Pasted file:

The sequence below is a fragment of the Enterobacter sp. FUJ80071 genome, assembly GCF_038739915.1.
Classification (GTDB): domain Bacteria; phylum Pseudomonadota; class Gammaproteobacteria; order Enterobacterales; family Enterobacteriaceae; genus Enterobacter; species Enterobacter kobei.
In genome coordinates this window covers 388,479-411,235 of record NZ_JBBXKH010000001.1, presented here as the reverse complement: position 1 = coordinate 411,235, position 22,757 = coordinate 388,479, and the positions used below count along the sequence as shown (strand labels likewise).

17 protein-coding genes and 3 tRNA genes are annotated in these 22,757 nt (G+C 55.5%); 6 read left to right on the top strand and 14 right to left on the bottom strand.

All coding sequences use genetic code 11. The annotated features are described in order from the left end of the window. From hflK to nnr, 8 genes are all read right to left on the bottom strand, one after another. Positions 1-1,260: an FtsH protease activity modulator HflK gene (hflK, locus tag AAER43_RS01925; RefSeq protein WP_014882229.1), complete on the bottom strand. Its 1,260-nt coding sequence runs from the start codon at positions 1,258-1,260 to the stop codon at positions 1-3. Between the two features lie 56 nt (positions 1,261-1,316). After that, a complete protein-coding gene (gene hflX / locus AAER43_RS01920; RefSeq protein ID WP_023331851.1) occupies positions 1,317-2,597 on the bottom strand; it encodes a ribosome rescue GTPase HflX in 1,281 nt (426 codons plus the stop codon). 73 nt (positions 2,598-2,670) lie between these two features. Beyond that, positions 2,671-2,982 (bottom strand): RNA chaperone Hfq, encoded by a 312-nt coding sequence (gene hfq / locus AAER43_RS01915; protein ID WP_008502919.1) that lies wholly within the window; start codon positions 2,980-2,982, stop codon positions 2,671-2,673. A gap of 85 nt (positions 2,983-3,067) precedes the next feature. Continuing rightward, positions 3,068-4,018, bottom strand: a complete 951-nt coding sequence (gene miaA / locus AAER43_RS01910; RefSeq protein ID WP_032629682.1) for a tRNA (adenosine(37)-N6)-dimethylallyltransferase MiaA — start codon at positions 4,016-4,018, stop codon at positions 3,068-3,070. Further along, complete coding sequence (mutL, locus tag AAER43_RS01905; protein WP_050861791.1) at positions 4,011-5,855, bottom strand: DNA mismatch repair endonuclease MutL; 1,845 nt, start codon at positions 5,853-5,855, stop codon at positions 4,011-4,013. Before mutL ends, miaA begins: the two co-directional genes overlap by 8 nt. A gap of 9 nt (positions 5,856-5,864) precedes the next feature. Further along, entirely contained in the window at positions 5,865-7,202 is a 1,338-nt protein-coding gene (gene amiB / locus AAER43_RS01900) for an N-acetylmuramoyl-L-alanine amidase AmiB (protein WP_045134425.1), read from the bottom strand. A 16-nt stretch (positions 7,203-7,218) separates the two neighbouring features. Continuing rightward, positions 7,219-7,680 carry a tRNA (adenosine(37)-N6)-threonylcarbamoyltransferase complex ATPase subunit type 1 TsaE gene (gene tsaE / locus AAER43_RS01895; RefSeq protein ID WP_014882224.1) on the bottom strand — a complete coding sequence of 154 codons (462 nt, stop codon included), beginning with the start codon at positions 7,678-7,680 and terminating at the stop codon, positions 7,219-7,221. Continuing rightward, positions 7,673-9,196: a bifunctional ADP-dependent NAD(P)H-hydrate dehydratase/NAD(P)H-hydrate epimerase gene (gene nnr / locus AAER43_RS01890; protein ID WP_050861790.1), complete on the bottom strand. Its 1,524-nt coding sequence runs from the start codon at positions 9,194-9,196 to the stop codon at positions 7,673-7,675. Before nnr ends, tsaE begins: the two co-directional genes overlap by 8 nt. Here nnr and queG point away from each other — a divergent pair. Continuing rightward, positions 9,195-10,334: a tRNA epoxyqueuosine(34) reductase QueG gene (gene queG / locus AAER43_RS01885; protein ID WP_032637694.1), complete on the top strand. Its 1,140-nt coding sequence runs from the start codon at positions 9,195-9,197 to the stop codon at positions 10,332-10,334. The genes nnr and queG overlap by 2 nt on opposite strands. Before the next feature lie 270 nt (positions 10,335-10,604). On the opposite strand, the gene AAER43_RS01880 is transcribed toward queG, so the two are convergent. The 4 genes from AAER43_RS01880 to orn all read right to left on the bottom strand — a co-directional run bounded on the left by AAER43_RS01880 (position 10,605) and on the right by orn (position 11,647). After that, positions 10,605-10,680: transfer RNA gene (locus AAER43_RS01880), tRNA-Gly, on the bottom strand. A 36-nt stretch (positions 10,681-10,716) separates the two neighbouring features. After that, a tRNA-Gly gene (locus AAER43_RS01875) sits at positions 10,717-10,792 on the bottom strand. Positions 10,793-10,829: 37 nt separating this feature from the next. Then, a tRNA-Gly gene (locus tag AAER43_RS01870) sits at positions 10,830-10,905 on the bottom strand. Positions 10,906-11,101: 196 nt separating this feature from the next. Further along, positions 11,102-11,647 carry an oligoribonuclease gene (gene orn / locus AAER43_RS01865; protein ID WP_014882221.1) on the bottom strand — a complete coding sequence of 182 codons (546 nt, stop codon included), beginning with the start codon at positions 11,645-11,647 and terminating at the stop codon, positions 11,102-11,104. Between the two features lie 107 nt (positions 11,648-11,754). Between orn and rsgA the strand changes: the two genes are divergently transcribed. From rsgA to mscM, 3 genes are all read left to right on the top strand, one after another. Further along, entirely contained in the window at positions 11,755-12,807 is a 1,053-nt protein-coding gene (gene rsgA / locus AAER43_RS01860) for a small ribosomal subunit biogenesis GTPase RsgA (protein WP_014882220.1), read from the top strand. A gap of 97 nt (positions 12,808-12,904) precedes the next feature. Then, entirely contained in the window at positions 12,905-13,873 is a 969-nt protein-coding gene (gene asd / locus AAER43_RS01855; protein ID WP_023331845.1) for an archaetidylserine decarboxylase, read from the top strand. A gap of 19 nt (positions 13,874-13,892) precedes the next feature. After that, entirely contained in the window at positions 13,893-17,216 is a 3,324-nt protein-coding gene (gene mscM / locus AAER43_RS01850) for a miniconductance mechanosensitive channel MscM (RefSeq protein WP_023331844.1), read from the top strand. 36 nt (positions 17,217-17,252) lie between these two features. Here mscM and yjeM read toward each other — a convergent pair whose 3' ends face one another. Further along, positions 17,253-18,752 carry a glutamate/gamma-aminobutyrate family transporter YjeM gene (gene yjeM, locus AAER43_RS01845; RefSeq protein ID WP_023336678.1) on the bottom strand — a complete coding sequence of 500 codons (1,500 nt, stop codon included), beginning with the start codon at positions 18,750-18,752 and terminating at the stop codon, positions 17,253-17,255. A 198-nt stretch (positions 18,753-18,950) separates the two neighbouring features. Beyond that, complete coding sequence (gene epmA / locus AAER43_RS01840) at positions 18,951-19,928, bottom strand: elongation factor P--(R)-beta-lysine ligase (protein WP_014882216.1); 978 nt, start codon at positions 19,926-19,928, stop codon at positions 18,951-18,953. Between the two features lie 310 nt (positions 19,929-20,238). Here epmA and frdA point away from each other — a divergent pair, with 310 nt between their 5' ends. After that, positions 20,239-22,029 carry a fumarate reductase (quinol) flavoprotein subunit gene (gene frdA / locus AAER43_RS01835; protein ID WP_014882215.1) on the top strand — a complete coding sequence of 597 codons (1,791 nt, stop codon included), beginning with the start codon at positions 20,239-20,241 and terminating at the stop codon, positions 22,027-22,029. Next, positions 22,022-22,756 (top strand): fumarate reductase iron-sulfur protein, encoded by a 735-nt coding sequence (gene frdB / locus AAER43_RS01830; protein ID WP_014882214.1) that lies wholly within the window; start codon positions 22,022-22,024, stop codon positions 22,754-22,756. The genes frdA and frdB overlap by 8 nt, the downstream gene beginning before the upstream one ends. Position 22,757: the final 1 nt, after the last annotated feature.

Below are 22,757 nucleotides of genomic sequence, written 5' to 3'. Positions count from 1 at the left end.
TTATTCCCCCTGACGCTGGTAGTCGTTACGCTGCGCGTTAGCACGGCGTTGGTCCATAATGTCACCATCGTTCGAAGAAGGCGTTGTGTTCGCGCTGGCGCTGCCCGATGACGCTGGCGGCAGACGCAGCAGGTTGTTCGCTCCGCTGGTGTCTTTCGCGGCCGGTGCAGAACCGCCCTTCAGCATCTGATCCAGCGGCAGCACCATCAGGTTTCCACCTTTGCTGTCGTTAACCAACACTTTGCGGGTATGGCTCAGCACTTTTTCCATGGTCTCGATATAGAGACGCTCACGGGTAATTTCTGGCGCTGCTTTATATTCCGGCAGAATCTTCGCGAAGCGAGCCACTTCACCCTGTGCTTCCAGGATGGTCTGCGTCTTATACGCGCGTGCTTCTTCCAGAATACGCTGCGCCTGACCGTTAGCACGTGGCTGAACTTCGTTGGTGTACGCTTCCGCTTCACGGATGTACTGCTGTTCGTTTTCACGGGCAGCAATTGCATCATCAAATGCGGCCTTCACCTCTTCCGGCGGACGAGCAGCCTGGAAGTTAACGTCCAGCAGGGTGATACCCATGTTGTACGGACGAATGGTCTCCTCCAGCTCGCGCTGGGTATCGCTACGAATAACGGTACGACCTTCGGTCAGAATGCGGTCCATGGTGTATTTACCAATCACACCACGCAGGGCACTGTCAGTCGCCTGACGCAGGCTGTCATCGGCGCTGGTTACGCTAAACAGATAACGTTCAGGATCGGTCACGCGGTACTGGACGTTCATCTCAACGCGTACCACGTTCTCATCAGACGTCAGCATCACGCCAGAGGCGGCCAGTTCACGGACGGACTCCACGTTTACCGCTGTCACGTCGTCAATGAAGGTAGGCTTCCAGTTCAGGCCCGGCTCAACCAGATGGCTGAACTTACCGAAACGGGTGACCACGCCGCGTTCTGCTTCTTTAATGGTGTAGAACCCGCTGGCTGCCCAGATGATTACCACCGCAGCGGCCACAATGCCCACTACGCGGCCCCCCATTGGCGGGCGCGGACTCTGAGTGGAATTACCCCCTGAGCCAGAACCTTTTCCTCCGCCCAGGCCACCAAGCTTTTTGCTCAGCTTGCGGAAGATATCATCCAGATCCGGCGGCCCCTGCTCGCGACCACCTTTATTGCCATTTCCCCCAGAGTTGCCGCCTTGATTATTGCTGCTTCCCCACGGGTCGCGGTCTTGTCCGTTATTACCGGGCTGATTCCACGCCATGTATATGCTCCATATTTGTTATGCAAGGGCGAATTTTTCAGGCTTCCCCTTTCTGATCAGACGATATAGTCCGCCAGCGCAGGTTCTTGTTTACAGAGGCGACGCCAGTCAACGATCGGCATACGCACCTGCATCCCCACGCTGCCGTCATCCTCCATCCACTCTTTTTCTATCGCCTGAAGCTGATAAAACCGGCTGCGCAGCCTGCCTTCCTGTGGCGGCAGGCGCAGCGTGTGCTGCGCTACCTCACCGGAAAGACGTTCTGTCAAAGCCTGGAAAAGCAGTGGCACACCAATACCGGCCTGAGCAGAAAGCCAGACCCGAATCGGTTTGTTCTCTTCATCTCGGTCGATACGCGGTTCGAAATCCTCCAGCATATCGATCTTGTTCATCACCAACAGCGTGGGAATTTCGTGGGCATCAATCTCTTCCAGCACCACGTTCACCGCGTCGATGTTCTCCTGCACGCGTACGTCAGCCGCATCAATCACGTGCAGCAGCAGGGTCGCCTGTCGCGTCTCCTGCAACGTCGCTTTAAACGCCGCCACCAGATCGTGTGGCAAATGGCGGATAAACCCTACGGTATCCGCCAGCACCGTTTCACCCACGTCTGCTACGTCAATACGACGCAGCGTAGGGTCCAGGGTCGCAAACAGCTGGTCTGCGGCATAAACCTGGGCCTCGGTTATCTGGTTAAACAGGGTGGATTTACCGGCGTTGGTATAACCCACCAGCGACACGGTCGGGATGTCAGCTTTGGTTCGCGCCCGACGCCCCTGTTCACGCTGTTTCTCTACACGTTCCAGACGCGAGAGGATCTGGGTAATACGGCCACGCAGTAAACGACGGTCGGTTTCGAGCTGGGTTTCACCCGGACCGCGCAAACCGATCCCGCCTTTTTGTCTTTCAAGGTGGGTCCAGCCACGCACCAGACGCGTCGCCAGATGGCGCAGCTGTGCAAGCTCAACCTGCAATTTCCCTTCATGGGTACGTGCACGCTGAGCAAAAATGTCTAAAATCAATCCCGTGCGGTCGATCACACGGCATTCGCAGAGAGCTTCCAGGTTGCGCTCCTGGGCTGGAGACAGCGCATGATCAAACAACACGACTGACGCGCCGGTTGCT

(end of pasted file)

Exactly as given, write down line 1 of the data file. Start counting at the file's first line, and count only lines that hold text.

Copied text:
The sequence below is a fragment of the Enterobacter sp. FUJ80071 genome, assembly GCF_038739915.1.